6. An examination of the provisions of ,the Act clearly shows that the matters which the Nyaya Panchayat has been empowered to deal with fall into three categories viz. 'Civil Case', 'Criminal Case', and 'Revenue Case'. Sections 75, 78, 79, 81, 83, 85 and 86, which regulate the procedure in relation to matters to be dealt with by a Nyaya Panchayat, speak of the abovementioned categories only and it is consequently, not possible to say of any case coming up before the Nyaya Panchayat that it falls outside the said categories. It is true that in some sections of the Act some other expressions have also been used but they seem to us to be either inapt or unnecessary. The heading prefixed to Section 73 is 'Res Judicata and Pending Suits' although the section itself speaks of civil and revenue cases and not suits. Sub-section (1) of Section 77-A provides that if any Panch is absent at any hearing, the remaining Panchas may try 'the case, suit or proceeding' although the words 'suit' and 'proceeding' have neither been denned in the Act nor used in it elsewhere in relation to matters to be dealt with by the Nyaya Panchayat. The word 'suits' 'has again been unnecessarily added to the word 'cases' in the heading of Section 78. These sections and Section 49 to which attention has already been drawn serve to demonstrate that the Act suffers from inaccurate and slovenly drafting and that, in finding out the meaning of even those expressions which have been defined in the Act, the Court has to take into account to a larger extent than would otherwise have been necessary, the context in which they occur.
7. Before we advert to Section 89 itself we have to see whether or not a proceeding under Section 53 is a 'criminal case' for the purposes of some other provisions. Sub-section (2) of Section 53 makes it obligatory for the Bench to hear the witnesses whom the person proceeded against may produce. Surely, the person concerned should, therefore, have the right to get his witnesses summoned and the Nyaya Panchayat should have the power to secure their attendance before it. Section 86 is the only section empowering the Nyaya Panchayat to compel the attendance of witnesses and the production of documents, and the power conferred thereby is in relation to civil, criminal and revenue cases. If, then, a proceeding under Section 53 is not a criminal case within the meaning of the section, it is not possible for the person proceeded against to have witnesses summoned or for the Nyaya Panchayat to compel their attendance. And Section 87 which provides for imposition of fine upon a witness for his failure to appear before the Nyaya Panchayat would automatically be inapplicable if the power to summon is itself lacking. Section 83 makes it the duty of the Nyaya Panchayat, in relation to civil, criminal and revenue cases, to receive evidence and to ascertain the facts by every lawful means in its power. It is not possible to conceive that the legislature intended to exclude a proceeding under Section 53 from the ambit of Section 83 and to absolve the Nyaya Panchayat from the obligation of ascertaining the facts so far as that proceeding is concerned. Section 83 further provides that the Evidence Act would not apply to any civil, criminal or revenue case in a Nyaya Panchayat except as provided in the Act or as may be prescribed. Could it be the intention of the legislature that even though the Evidence Act would not apply to trials for offences it would nevertheless apply to a proceeding under Section 53? Under Section 85 a Sub-Divisional Magistrate may transfer a case to another Bench of the Nyaya Panchayat. Let us suppose that a proceeding under Section 53 is being taken against a person in contravention of Sub-section (3) of Section 49 or that for some other reason the ends of justice require the transfer of the said proceeding to some other Bench. The power conferred by Section 85 will however, not at all be exercis-able and the person proceeded against will have no remedy under the provisions of the Act if a proceeding under Section 53 is not included in the expression 'criminal case'. Such a result could not have been intended by the legislature. The only reasonable conclusion to b; -'rawn, therefore, is that in all the aforesaid provisions the expression 'criminal case' has to be construed not as circumscribed by the definition given to it in the Act but as also including a proceeding under Section 53.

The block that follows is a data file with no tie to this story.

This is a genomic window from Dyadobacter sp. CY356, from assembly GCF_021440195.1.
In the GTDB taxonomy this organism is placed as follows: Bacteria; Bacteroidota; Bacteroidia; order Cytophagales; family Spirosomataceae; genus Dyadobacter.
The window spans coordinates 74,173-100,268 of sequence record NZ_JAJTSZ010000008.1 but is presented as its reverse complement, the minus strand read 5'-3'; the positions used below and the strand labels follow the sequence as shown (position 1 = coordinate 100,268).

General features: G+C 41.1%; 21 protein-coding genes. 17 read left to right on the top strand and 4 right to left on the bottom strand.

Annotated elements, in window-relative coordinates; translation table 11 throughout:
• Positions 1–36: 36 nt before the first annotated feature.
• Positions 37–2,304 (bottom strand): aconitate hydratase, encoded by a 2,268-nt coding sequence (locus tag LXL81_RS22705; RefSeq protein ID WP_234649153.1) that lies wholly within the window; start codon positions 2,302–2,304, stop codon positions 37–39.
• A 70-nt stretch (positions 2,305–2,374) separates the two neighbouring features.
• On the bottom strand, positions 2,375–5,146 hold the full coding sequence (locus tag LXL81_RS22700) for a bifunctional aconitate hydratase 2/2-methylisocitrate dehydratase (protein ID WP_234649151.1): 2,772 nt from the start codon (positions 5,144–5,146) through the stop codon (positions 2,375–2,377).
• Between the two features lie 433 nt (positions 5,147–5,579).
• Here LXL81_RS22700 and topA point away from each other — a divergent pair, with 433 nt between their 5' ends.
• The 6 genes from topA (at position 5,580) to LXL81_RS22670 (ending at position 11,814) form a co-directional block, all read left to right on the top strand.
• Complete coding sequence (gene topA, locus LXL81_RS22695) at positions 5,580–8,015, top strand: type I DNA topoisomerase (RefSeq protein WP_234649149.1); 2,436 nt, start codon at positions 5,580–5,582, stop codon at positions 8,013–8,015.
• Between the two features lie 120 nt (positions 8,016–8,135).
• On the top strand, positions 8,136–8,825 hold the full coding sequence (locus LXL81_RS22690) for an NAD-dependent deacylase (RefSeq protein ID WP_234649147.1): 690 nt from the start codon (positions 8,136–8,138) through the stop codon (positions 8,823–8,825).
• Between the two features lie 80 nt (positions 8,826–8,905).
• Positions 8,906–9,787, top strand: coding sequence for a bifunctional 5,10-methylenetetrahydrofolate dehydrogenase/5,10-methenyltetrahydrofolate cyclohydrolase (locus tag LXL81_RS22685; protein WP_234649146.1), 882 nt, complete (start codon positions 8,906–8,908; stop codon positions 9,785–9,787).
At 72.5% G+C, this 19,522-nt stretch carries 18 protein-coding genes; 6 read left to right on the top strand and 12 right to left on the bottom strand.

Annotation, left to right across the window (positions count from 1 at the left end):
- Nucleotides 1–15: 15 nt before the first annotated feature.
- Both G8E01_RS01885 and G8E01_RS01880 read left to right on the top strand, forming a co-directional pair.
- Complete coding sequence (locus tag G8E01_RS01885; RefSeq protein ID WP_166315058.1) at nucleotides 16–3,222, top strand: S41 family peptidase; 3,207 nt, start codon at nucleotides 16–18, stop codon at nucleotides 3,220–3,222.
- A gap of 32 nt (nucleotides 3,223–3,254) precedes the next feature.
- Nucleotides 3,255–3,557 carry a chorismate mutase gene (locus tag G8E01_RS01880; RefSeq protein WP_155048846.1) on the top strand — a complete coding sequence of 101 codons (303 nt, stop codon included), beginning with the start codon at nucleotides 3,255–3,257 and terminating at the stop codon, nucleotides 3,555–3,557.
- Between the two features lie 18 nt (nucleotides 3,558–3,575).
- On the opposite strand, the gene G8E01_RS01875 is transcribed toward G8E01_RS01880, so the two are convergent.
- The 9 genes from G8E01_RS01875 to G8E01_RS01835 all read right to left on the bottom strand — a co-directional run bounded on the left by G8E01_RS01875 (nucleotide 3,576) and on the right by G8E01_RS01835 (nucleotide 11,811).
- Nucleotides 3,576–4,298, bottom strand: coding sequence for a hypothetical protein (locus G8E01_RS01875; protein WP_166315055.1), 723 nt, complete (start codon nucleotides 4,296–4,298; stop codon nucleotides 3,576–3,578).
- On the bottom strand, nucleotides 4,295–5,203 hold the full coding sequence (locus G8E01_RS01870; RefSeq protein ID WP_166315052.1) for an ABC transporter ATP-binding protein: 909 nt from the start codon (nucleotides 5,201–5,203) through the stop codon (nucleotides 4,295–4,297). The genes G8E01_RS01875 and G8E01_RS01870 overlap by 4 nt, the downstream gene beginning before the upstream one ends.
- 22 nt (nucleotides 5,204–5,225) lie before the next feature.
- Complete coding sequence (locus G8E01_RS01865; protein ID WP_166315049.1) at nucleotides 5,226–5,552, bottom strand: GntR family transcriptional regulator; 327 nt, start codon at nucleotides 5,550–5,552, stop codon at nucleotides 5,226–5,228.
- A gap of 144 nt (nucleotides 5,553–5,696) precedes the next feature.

8. If, as we have observed above, a proceeding under Section 53 has to be regarded as a 'criminal case' within the meaning of the provisions which regulate its procedure before the Nyaya Panchayat, it should, in our opinion, follow that the proceeding is a 'criminal case' for the purpose of Section 89 also. The expression 'criminal case' is a well known expression having a recognised and generally accepted connotation. A proceeding under Section 53 of the Act is analogous to a proceeding under Section 107, Criminal P. C., and having regard to the Eacts which necessitate it and the consequences which may ensue from it there can be no doubt that such a proceeding is a criminal case. In treating the proceeding as included in the expression 'criminal case' in Section 89 and the other provisions referred to above, we are only ascribing to it the meaning which it bears in common acceptation. If a proceeding under Section 53 of the Act were not to be regarded as a 'criminal case' for the purposes of the abovementioned sections the result would be that those provisions, which must necessarilv have been intended to apply to all matters coming up before the Nyaya Panchayat would become inapplicable. In order, therefore, to effectuate the purpose of the Act and make it workable in respect of a matter dealt with by it, it is necessary that the expression 'criminal case' be understood as including a proceeding under Section 53 also.
9. Section 2 of the Act, like almost all interpretation clauses, subjects its definations to the usual condition, 'unless there is anything repugnant in the subject or context.' Dealing with the effect of such a condition in the definition of the word 'insurer' in Section 2 of the Insurance Act 1938 the Supreme Court observed as follows in Vanguard Fire and General Insurance Co. Ltd. v. Fraser and Ross AIR 1960 SC 971: